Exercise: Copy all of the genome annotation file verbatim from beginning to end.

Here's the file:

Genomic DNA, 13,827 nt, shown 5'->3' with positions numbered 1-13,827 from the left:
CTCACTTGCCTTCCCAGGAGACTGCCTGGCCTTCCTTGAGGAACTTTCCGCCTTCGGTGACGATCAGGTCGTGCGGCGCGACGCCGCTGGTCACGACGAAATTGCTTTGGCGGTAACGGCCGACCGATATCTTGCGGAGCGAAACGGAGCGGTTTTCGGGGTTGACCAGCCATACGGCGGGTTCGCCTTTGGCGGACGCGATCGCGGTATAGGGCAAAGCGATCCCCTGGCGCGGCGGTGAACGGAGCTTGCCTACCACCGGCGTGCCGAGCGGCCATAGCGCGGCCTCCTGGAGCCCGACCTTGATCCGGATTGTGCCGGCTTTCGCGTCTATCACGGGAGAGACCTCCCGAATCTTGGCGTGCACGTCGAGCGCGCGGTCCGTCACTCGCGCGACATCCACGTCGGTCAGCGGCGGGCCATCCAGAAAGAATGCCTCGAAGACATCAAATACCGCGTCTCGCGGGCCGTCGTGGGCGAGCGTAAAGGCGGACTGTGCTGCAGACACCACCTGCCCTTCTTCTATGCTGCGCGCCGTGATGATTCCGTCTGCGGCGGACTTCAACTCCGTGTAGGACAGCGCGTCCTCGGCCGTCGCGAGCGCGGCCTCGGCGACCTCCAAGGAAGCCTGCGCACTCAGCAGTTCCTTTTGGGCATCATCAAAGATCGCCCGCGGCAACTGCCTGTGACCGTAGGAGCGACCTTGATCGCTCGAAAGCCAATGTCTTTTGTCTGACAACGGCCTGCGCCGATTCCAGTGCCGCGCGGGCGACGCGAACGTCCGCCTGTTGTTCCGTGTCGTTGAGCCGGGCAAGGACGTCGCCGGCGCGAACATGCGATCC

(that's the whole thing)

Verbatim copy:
Genomic DNA, 13,827 nt, shown 5'->3' with positions numbered 1-13,827 from the left:
CTCACTTGCCTTCCCAGGAGACTGCCTGGCCTTCCTTGAGGAACTTTCCGCCTTCGGTGACGATCAGGTCGTGCGGCGCGACGCCGCTGGTCACGACGAAATTGCTTTGGCGGTAACGGCCGACCGATATCTTGCGGAGCGAAACGGAGCGGTTTTCGGGGTTGACCAGCCATACGGCGGGTTCGCCTTTGGCGGACGCGATCGCGGTATAGGGCAAAGCGATCCCCTGGCGCGGCGGTGAACGGAGCTTGCCTACCACCGGCGTGCCGAGCGGCCATAGCGCGGCCTCCTGGAGCCCGACCTTGATCCGGATTGTGCCGGCTTTCGCGTCTATCACGGGAGAGACCTCCCGAATCTTGGCGTGCACGTCGAGCGCGCGGTCCGTCACTCGCGCGACATCCACGTCGGTCAGCGGCGGGCCATCCAGAAAGAATGCCTCGAAGACATCAAATACCGCGTCTCGCGGGCCGTCGTGGGCGAGCGTAAAGGCGGACTGTGCTGCAGACACCACCTGCCCTTCTTCTATGCTGCGCGCCGTGATGATTCCGTCTGCGGCGGACTTCAACTCCGTGTAGGACAGCGCGTCCTCGGCCGTCGCGAGCGCGGCCTCGGCGACCTCCAAGGAAGCCTGCGCACTCAGCAGTTCCTTTTGGGCATCATCAAAGATCGCCCGCGGCAACTGCCTGTGACCGTAGGAGCGACCTTGATCGCTCGAAAGCCAATGTCTTTTGTCTGACAACGGCCTGCGCCGATTCCAGTGCCGCGCGGGCGACGCGAACGTCCGCCTGTTGTTCCGTGTCGTTGAGCCGGGCAAGGACGTCGCCGGCGCGAACATGCGATCC